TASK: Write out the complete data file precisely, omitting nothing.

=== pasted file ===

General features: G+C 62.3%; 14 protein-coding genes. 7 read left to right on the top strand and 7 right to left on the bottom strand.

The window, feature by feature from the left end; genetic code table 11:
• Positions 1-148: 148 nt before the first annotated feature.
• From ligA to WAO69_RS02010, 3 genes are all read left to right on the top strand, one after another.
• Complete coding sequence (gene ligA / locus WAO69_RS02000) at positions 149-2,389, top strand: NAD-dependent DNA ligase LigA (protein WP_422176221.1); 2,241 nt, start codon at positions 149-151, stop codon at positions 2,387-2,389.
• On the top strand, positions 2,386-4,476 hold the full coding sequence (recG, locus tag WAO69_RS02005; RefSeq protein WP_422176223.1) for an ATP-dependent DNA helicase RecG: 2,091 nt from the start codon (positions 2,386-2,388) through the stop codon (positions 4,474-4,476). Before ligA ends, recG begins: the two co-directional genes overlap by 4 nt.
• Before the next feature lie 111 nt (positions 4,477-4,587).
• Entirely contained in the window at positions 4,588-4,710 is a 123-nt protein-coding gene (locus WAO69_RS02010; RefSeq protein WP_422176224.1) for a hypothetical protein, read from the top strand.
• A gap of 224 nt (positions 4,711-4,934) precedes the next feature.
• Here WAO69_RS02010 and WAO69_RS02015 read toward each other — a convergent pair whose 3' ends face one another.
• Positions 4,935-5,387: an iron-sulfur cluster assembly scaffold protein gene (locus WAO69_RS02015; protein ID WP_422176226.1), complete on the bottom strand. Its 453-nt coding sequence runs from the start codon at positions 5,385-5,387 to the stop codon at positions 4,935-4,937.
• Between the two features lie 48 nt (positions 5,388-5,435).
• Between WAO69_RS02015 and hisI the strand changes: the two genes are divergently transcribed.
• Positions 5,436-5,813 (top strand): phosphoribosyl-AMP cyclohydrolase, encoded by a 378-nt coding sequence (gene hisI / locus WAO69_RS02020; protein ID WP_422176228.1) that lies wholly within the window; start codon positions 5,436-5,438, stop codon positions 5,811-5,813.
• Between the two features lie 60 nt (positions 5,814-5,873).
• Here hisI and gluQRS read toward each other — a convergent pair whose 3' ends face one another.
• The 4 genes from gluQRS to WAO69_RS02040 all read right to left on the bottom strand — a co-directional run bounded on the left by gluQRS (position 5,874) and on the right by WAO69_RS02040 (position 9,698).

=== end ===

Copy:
General features: G+C 62.3%; 14 protein-coding genes. 7 read left to right on the top strand and 7 right to left on the bottom strand.

The window, feature by feature from the left end; genetic code table 11:
• Positions 1-148: 148 nt before the first annotated feature.
• From ligA to WAO69_RS02010, 3 genes are all read left to right on the top strand, one after another.
• Complete coding sequence (gene ligA / locus WAO69_RS02000) at positions 149-2,389, top strand: NAD-dependent DNA ligase LigA (protein WP_422176221.1); 2,241 nt, start codon at positions 149-151, stop codon at positions 2,387-2,389.
• On the top strand, positions 2,386-4,476 hold the full coding sequence (recG, locus tag WAO69_RS02005; RefSeq protein WP_422176223.1) for an ATP-dependent DNA helicase RecG: 2,091 nt from the start codon (positions 2,386-2,388) through the stop codon (positions 4,474-4,476). Before ligA ends, recG begins: the two co-directional genes overlap by 4 nt.
• Before the next feature lie 111 nt (positions 4,477-4,587).
• Entirely contained in the window at positions 4,588-4,710 is a 123-nt protein-coding gene (locus WAO69_RS02010; RefSeq protein WP_422176224.1) for a hypothetical protein, read from the top strand.
• A gap of 224 nt (positions 4,711-4,934) precedes the next feature.
• Here WAO69_RS02010 and WAO69_RS02015 read toward each other — a convergent pair whose 3' ends face one another.
• Positions 4,935-5,387: an iron-sulfur cluster assembly scaffold protein gene (locus WAO69_RS02015; protein ID WP_422176226.1), complete on the bottom strand. Its 453-nt coding sequence runs from the start codon at positions 5,385-5,387 to the stop codon at positions 4,935-4,937.
• Between the two features lie 48 nt (positions 5,388-5,435).
• Between WAO69_RS02015 and hisI the strand changes: the two genes are divergently transcribed.
• Positions 5,436-5,813 (top strand): phosphoribosyl-AMP cyclohydrolase, encoded by a 378-nt coding sequence (gene hisI / locus WAO69_RS02020; protein ID WP_422176228.1) that lies wholly within the window; start codon positions 5,436-5,438, stop codon positions 5,811-5,813.
• Between the two features lie 60 nt (positions 5,814-5,873).
• Here hisI and gluQRS read toward each other — a convergent pair whose 3' ends face one another.
• The 4 genes from gluQRS to WAO69_RS02040 all read right to left on the bottom strand — a co-directional run bounded on the left by gluQRS (position 5,874) and on the right by WAO69_RS02040 (position 9,698).